Last month Rep. Robert G. Torricelli (D-N.J.) went to El Salvador with constituent service on his mind. He wanted to learn the fate of John Sullivan, a New Jersey free-lance journalist who disappeared in December 1980.

Through the efforts of Sullivan's sister, a determined woman not put off by official indifference in Washington or El Salvador, it was learned that a body buried along a rural road might be her brother's. Last summer a body, with head and hands missing was exhumed, X-rayed and reburied. An American medical examiner compared the X-rays with ones taken of Sullivan when he was living in New Jersey. The similarities suggested that the exhumed corpse was Sullivan's.

Torricelli asked that it be released for further, and possibly conclusive, test. Promises for action were made by the Salvadoran government, but to date no officials want to assume responsibility.

All that's asked for is a body. Not an indictment of suspects. Not a trial. Not justice,, Sullivan's sister wants the smallest of comforts -- the knowledge that either her brother is dead or should be considered still missing. She'd like to pray for his soul or his return.

The Sullivan case is one of dozens of unsolved mysteries involving journalists in El Salvador. According to the Council on Hemispheric Affairs, 13 killings have occurred in the past three years. Some were Salvadorans, others foreigners. In addition to the slain, 11 other journalists are missing and presumed dead. A larger, uncounted group has been imprisoned, wounded, threatened or exiled.

Put together, the numbers represent an assault on the press that has been a war within a war. The San Salvador archdiocesan human rights office reports that last year, 5,935 noncombatants were killed; 49 by guerrillas and 5,349 by government forces and right-wing paramilitary groups. No one doubts that the same people who have been killing most of the civilians also see the press as an enemy to be eliminated.

In the current human rights certification debate, the Salvadoran government's contempt for independent journalism is seldom mentioned. The Reagan administration has an obvious interest in editing out any mention of dead, missing or jailed journalists. It has trouble enough stammering through its defense of a regime that has yet to solve the 1980 murders of the four American churchwomen. Such a question as whether government forces were responsible for the March 1982 ambush killing of four Dutch newsmen (as is suspected by independent observers) is a puzzle now all but forgotten.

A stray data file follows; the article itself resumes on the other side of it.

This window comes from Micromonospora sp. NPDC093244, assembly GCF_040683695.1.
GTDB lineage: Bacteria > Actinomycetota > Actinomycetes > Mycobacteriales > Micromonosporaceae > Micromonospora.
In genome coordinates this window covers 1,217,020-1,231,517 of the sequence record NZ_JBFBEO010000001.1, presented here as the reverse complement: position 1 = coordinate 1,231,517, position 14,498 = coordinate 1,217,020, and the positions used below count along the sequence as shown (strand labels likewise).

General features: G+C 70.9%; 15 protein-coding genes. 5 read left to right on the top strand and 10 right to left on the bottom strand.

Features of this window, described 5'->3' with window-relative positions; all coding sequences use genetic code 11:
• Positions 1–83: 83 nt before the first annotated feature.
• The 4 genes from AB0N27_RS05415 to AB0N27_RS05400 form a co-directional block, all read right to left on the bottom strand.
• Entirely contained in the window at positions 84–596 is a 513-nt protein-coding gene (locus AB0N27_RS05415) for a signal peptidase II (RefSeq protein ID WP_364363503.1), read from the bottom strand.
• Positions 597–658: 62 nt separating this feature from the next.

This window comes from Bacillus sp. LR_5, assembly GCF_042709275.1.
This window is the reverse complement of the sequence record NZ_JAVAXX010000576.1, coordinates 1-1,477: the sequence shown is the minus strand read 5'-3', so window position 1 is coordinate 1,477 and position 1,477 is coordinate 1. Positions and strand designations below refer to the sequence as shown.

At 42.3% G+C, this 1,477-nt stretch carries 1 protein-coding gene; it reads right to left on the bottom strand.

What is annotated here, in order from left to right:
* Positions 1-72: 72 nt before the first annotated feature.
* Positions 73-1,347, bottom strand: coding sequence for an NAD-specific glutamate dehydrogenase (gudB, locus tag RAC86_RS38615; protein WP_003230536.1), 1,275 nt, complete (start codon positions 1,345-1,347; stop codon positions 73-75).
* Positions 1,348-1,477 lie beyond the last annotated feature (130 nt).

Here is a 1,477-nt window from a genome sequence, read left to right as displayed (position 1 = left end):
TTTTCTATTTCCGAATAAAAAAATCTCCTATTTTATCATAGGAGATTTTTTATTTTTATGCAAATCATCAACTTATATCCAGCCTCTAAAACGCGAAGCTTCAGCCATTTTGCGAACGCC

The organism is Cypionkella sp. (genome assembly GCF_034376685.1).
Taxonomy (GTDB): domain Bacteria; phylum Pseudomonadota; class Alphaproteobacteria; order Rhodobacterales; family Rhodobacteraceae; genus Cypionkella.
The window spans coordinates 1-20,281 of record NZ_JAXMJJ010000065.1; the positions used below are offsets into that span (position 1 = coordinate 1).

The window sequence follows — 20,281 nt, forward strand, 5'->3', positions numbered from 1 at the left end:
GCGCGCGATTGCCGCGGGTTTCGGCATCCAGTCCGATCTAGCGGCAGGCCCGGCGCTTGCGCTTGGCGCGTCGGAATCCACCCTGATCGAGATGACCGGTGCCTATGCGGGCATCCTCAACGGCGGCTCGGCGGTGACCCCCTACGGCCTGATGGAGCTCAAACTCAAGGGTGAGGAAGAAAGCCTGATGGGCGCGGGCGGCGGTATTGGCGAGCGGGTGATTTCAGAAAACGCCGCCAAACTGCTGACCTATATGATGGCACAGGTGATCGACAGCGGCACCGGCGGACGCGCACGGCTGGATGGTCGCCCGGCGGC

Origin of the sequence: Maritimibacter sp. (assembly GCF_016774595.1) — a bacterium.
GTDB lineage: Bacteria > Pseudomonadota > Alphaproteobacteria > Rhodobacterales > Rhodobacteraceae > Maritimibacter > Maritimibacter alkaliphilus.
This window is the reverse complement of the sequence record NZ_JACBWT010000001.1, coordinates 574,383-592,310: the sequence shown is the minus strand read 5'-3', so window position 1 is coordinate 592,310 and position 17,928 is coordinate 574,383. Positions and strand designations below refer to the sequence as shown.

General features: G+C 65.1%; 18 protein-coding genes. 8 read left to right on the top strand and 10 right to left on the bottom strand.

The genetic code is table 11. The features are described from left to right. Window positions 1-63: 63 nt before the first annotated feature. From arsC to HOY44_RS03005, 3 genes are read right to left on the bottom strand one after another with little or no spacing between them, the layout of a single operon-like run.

Unpressured by its generous patron, the Reagan administration, the current regime refuses to make even modest concessions to fair-dealing with the press. Fifteen months ago, I was part of a three-member delegation from the Committee to Protect Journalists that went to the El Salvador embassy in Washington. We gave the ambassador a petition signed by 1,000 U.S. journalists who wanted the violence against newspeople stopped.

We asked specifically that several imprisoned Salvadoran journalists be immediately released. They had been jailed on hokey "subversion" charges. One was the 50-year-old editor of El Independiente, then the last independent paper in the country. Last week, the committee reported that the editor remains in prison, as do two others.

At the same meeting, I asked about John Sullivan. With a tone of annoyance, Ambassador Ernesto Rivas-Gallont replied that the missing reporter was "in the hills" writing a book.How did he know? Then-President Duarte told him.

That simple solutions, such as releasing a body and freeing noncriminal journalists, are too much for the regime, tells a story of judicial paralysis. More, it says that to the government and the right wing, attacking the press is as needed as killing citizens who are suspected of aiding guerrillas. Journalists are seen as aligned with the enemy. They report that the agrarian reform program is going nowhere, human rights progress is nil and U.S. military aid means more death. These are among the reasons that the guerrillas began and continue their revolution.

The absence of justice, twinned with the disappearance of a free press, means the words of the exiled Jorge Pinto, publisher of El Independiente, are as true now as when he wrote them in March 1981: "I left, not because of lack of the Salvadoran people's support for idealistic journalism, but because, after the takeover of my office and machinery, after the capture of my employes and perhaps even the eventual disappearance of my family and myself, there would be absolute silence about the facts."